How batteries and chargers work
How to properly use batteries
Basic battery safety
How to handle, recharge, maintain, water, and clean batteries
How to clean battery acid spills
How to avoid and manage potential battery handling hazards, such as chemical burns, corrosion, lead poisoning, and electric shock
Battery safety training is ideal for individuals who work with battery-powered equipment, including forklifts, lift trucks, electric buses, and golf carts.
Fortunately for you, if you decide to sign up for one of these courses, you’ll have a solid background already just by reading this article!
Wear the Proper Personal Protective Equipment (PPE)
Wondering what protection is to be worn when working around batteries?
OSHA says it must include:
- Face shield: This will protect your face from the acidic electrolyte
- Apron: This will protect your clothes and body from acid corrosion
- Rubber gloves: These provide both acid protection and electrical resistance to prevent shock
You might also be wondering “will battery acid eat through rubber?”
And the answer is no.
Rubber gloves and aprons are made to withstand leaking battery acid or acid splashes.
So stick to this material to keep yourself safe.
Don’t Mix Metal with Batteries
First things first: You should remove all metallic jewelry before working around batteries.
Why is it important to remove all jewelry before working around batteries?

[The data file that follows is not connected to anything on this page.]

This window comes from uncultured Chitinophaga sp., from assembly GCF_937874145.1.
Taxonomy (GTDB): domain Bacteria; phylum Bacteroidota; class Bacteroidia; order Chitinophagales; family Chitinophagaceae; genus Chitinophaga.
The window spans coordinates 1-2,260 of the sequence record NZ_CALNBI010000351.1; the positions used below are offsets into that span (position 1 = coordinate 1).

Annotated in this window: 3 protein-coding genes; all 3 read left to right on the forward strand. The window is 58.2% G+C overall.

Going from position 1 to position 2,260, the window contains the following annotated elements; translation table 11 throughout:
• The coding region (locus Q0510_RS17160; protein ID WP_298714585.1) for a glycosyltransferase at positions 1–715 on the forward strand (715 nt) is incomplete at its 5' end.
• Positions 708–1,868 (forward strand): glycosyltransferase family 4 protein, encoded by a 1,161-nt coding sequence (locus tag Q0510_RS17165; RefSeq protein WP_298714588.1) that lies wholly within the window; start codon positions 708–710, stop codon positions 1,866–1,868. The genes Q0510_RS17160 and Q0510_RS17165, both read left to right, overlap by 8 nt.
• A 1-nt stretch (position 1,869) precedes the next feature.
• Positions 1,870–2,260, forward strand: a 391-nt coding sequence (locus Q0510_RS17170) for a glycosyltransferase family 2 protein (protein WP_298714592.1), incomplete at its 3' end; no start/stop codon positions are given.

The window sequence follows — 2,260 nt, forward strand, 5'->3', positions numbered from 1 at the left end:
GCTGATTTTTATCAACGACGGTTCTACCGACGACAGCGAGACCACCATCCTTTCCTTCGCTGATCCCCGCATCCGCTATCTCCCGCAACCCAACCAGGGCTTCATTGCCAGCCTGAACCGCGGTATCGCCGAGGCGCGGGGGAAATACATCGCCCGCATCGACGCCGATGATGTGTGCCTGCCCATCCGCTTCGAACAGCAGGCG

Because conductive materials like metal can cause a short circuit when coming into contact with a lead-acid battery.
So you should keep all metallic materials away from batteries.
In fact, in standard 1917.157(l), OSHA states that:
“Metallic objects shall not be placed on uncovered batteries.”
Have the Right Safety Equipment Available
In standard 1926.441 - Batteries and battery charging, OSHA states that the required safety equipment when working with batteries should include:
- Eye and body wash station: This will help wash off acid in case of contact
- Fire protection: This will come in handy in case of a fire or explosion
- Neutralizing solution: You will use this material in case of acid spills on the surface, floor, or skin
What Gas Is Produced When Charging a Lead-Acid Battery?
As we’ve discussed, when a battery is being charged, it produces oxygen and hydrogen.
This is a result of the chemical reaction that occurs wherein the electrical current splits the water into its main elements.
This is why it’s so important to charge the battery in a well-ventilated area.
That way, you can lower the risk of accumulating a dangerous amount of hydrogen gas.
When Does a Battery Give Off the Most Gas?
Most of the gas given off during battery charging happens during the last hour.
How to Safely Charge a Lead-Acid Battery Step-By-Step
If you want to charge a lead-acid forklift battery safely, use the following step-by-step battery charging safety procedure:
Park the truck in the charging area and set the parking brake
Make sure to turn off the ignition
Raise the lift truck’s (material’s) hood. This is to help in ventilation and heat dispersion
Disconnect the battery connector from the truck connector
Check if the battery’s voltage and amps match that of the charger. You must use the right charger for the battery
Inspect the connectors and cables for damage. If you find damage, correct it before proceeding